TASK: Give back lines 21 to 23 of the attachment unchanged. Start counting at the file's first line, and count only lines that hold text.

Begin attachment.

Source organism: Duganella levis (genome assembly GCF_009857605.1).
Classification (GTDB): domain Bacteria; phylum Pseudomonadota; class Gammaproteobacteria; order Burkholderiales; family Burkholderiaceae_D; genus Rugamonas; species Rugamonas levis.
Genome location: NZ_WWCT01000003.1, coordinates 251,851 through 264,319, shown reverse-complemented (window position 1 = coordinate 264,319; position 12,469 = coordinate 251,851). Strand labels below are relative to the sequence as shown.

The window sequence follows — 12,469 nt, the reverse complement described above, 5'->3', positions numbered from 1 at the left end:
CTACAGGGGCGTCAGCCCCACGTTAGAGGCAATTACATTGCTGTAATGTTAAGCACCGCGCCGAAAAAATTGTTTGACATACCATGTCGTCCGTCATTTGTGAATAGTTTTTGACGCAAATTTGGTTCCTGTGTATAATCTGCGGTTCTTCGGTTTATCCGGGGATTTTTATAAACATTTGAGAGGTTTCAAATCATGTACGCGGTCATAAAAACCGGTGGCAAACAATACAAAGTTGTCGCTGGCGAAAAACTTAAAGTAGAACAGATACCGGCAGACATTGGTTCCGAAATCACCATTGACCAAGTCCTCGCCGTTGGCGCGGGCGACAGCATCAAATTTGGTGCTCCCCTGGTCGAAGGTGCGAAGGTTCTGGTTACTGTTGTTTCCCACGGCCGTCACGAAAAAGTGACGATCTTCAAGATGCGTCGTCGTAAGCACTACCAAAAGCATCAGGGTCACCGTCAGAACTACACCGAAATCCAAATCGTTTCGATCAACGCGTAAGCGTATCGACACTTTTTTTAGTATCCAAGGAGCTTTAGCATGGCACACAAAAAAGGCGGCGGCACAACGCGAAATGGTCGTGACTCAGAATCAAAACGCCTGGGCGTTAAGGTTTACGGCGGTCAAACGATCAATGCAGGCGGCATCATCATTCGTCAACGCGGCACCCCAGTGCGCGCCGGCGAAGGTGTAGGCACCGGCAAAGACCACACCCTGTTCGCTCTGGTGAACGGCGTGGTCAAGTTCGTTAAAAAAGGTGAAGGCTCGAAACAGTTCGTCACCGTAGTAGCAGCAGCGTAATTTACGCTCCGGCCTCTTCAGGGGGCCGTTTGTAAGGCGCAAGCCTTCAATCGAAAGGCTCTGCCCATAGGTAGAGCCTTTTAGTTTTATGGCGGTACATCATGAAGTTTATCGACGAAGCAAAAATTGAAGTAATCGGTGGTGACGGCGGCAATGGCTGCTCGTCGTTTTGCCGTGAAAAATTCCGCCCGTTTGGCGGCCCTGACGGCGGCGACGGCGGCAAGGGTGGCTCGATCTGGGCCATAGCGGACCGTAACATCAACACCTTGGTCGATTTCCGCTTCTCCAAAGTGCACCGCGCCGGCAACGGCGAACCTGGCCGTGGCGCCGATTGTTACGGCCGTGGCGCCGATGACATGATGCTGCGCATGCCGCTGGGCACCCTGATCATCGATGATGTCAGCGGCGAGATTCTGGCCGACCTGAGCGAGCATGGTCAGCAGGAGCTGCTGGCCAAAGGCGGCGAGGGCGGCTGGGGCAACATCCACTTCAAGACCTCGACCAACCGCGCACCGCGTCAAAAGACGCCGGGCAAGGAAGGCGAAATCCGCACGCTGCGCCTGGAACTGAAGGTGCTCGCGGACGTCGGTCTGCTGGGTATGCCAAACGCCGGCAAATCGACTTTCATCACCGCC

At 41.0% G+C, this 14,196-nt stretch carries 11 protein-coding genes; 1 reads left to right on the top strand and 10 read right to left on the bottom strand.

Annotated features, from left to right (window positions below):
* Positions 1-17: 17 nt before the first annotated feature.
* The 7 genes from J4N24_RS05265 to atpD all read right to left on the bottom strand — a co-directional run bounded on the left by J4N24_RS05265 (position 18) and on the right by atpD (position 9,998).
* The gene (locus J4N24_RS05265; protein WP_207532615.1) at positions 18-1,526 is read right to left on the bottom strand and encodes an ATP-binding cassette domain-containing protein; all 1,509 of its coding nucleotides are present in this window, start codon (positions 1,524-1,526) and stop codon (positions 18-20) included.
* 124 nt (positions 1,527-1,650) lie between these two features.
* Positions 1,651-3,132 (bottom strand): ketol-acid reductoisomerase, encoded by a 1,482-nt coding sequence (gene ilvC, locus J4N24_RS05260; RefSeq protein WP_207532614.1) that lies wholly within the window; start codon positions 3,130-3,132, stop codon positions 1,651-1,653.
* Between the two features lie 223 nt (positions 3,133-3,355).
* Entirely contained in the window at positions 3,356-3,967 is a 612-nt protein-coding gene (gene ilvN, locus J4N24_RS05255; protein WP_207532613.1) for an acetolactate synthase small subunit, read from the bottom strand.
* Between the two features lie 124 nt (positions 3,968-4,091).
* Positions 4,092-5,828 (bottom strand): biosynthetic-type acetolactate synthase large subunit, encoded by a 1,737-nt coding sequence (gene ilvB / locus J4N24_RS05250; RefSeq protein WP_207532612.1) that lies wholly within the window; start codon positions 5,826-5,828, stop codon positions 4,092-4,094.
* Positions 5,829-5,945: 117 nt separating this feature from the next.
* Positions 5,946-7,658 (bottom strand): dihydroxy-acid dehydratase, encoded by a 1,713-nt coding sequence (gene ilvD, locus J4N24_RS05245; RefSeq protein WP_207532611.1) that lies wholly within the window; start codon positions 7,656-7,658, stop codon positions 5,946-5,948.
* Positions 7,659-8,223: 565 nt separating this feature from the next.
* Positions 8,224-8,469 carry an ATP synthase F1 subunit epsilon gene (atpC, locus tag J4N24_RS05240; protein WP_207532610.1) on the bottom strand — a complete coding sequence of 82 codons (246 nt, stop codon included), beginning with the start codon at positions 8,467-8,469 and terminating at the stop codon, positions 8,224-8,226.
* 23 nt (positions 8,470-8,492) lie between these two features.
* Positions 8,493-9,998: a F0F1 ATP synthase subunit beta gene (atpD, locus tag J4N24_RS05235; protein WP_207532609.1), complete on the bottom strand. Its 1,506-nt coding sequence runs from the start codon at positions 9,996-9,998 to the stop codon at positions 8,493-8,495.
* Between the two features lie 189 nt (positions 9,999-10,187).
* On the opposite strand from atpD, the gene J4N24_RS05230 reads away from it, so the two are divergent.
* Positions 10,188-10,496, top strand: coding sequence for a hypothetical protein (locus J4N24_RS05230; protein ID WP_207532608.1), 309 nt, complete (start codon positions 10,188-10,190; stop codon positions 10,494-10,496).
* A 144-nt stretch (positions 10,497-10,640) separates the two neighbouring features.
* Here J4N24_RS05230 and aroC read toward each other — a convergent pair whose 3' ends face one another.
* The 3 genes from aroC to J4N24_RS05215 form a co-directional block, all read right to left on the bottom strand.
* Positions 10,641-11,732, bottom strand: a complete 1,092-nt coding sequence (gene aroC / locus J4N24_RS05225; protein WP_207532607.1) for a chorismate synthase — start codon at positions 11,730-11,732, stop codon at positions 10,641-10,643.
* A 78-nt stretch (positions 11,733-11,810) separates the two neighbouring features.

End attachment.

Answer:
* 23 nt (positions 8,470-8,492) lie between these two features.
* Positions 8,493-9,998: a F0F1 ATP synthase subunit beta gene (atpD, locus tag J4N24_RS05235; protein WP_207532609.1), complete on the bottom strand. Its 1,506-nt coding sequence runs from the start codon at positions 9,996-9,998 to the stop codon at positions 8,493-8,495.
* Between the two features lie 189 nt (positions 9,999-10,187).